Dulles – Delayed – Depressed.
It is 7:40 p.m., on a Thursday, Sept. 7. My flight from Dulles International Airport to Miami was supposed to take off about one hour ago.
Because of all the traffic with people fleeing Irma’s wrath, we, like so many other flights, had to be held up to clear airspace in Miami due to the massive evacuations.
8:10 p.m. – Settled in my seat, on a half-full flight. I am actually surprised there are so many people heading into Miami.
10:02 p.m. – On an uneventful flight, the pilot says over the intercom that due to a situation on the ground, we must either stay in an indefinite holding pattern, or divert 300-kilometers north to Tampa.
It is a relatively small aircraft, so the pilot turns the plane around worried about a possible fuel shortage.
10:39 p.m. – We land in Tampa. During the descent I saw lightning in the distance. Is this Irma?, I think, no it can’t be.
10:47 p.m. – The crew tells us to wait on the ground because they are trying to get another pilot to fly us to Miami. Due to safety conditions about the number of hours the crew has worked, they cannot continue the trip.
10:51 p.m. – I call my bosses at CGTN and see if someone can book a rental car so I can make the four-hour drive to Miami. Within minutes, a SUV is reserved.
Sean’s first Facebook Live after arriving in the Miami area:
10:56 p.m. – Still on the plane. Across the aisle, a man with an Italian accent asks if he can share the ride, since he too needs to get to Miami. I ask if he is a journalist.
“No,” he says. “I am an architect working in Washington, D.C. but I have a house in Coconut Grove (a Miami neighborhood) and I need to get there!”
I agree to let the architect ride with me.
We all file off the plane. In front of me is a woman, trying to make a 2 a.m. connection in Miami to fly to Lima, Peru. She is going on a cruise through the Amazon. There is no way she will get there – so her dream vacation is crushed by Irma.
11:08 p.m. – American Airlines tells the passengers that they are trying to get a bus driver to ferry all the people to Miami.
I ask the airline supervisor if my bags can be pulled off the plane so I can get a rental car.
They say I can and that I can pick up my bags at carousel B-4.
Another man hears I am getting my bags, and a rental and he asks if he can also share the ride.
“Sure… Just $500,” I joke. His eyes flash wide-open, and I assure him he can have a ride without cost.
11:50 p.m. – I have my Chevrolet SUV, but am still waiting for my bags.
My two travel companions are “Oz” – a native of Colombia, who was just transferred to Reston, Virginia and Enrico, an architect from Genoa, Italy now living in Coconut Grove.
12:01 a.m. – We begin heading south. Oz is an IT specialist and within minutes he has opened an app on his phone to look for gas stations that are open along the way.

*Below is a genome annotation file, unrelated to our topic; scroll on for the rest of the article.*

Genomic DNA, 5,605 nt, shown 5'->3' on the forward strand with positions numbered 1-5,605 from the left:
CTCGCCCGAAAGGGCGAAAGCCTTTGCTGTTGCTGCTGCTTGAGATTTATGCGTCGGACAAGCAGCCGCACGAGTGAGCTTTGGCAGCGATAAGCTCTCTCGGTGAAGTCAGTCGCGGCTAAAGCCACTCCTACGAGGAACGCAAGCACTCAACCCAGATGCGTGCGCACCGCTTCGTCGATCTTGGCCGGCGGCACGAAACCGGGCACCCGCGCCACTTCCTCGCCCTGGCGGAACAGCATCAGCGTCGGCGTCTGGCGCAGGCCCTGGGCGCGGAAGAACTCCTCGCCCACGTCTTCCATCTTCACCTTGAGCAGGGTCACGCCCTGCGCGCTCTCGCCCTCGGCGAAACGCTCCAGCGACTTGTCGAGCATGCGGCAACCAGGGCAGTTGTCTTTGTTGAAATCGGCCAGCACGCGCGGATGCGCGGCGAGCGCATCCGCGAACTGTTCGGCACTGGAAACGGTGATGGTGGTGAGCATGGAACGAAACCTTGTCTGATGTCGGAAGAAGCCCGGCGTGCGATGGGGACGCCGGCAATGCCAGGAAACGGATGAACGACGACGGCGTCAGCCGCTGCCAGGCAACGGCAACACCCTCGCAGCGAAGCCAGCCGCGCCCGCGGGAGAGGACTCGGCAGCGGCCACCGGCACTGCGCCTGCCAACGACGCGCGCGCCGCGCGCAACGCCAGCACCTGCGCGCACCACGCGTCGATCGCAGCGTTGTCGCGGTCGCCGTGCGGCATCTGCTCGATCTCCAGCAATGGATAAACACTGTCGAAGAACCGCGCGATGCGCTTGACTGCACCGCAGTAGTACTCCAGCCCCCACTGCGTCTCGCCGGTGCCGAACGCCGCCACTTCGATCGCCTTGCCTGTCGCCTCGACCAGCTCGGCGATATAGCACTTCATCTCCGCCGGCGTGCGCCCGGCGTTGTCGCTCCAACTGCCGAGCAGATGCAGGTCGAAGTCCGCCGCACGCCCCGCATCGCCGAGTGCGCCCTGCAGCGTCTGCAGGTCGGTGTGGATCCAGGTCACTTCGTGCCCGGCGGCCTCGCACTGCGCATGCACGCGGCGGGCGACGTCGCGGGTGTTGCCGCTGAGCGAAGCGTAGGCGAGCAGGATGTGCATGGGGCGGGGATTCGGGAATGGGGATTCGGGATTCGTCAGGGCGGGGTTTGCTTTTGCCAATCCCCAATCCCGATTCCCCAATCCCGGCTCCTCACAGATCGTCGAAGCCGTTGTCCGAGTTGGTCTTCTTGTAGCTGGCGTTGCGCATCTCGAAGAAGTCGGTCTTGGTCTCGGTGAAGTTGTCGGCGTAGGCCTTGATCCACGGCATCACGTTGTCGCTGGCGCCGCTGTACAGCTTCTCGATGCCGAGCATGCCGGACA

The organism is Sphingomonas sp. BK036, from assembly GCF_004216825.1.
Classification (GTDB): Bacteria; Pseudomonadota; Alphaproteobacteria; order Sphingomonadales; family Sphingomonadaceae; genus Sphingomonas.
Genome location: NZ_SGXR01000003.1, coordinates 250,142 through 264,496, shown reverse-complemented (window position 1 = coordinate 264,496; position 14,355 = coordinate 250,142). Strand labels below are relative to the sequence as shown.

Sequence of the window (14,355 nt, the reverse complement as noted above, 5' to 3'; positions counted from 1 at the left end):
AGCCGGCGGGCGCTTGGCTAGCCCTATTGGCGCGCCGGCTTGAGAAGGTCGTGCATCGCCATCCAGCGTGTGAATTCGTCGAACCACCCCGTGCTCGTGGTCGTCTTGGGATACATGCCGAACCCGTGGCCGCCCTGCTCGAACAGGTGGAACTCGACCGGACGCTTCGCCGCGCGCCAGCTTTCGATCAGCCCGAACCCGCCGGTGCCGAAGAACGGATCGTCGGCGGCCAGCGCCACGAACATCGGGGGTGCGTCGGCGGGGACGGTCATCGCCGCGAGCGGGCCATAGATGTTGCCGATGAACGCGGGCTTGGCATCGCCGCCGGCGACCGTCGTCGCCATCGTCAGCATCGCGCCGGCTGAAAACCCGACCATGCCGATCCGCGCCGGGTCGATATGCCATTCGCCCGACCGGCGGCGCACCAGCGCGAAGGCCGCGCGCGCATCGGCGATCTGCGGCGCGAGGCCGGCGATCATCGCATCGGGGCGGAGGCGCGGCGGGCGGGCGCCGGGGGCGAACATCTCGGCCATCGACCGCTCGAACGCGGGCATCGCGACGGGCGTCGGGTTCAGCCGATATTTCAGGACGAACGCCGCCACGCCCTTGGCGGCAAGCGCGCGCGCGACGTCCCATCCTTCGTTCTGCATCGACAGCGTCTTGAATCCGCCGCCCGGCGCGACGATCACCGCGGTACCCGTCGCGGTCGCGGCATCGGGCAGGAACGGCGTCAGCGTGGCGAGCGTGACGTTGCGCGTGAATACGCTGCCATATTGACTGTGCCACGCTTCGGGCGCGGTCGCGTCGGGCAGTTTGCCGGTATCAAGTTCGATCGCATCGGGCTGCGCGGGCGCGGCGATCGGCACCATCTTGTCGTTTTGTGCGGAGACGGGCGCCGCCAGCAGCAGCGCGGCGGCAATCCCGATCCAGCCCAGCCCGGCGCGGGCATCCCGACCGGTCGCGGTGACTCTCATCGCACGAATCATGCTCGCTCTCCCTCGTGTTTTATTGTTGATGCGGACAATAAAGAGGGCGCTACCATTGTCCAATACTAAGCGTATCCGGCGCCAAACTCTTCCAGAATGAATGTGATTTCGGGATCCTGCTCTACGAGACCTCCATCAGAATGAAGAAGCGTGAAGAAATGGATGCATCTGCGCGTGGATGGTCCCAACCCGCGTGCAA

1:48 a.m. – I call my colleague Mike Miller, a photographer from Houston, Texas, that I am meeting. Mike and I are old friends, and worked together covering hurricanes in a previous job.
Click on image to enlarge:
Mike is safely in Miami and advises me to keep the SUV so we can use the car during our Irma coverage.
“By the way,” he says, and then begins to tell me that I was diverted from Miami airport because there was a shooting there. How much more bizarre can this trip get?
2:13 a.m. – We pull over and fill the car, fearful we won’t find an open gas station near Miami. They have water. Lots of it. So I buy 20 liters or so.
3:37 a.m. – Oz tells me his wife is in their family car, waiting at an exit just north of Miami airport. I pull over, quick introductions ensue, and Oz jumps in his loaded-down vehicle to drive his family north, out of Irma’s path.
Enrico and I continue on toward my hotel near the airport. He is going to get an Uber to make the 10-minute drive to his home.
4:43 a.m. – I check in to the hotel and the pleasant gentleman at the front desk says, “We have you for one night.”
“No, that isn’t right,” I say. “We need to stay here for five or six days!”
“Sorry, we are sold-out, so you need to check out in the morning,” he says.
As I worried about what to do my travel companion Enrico – who was still there waiting for his Uber — approaches.
“You did a favor for me, I have a four bedroom house and you and your colleague are welcome to stay,” he says.
Karma – Kindness – Kindred spirit.
We exchange numbers I head to my hotel room for tonight.
4:57 a.m. – I sent a quick note to colleagues in D.C. saying I have a room for a night but that we have other options once Irma bears down on us.
5:27 a.m. – I look at the clock one last time before trying to sleep. I think about the live shots I’ll have to do in a little while. To be honest, I have no idea how much damage Irma will do, or where we will ride out the storm.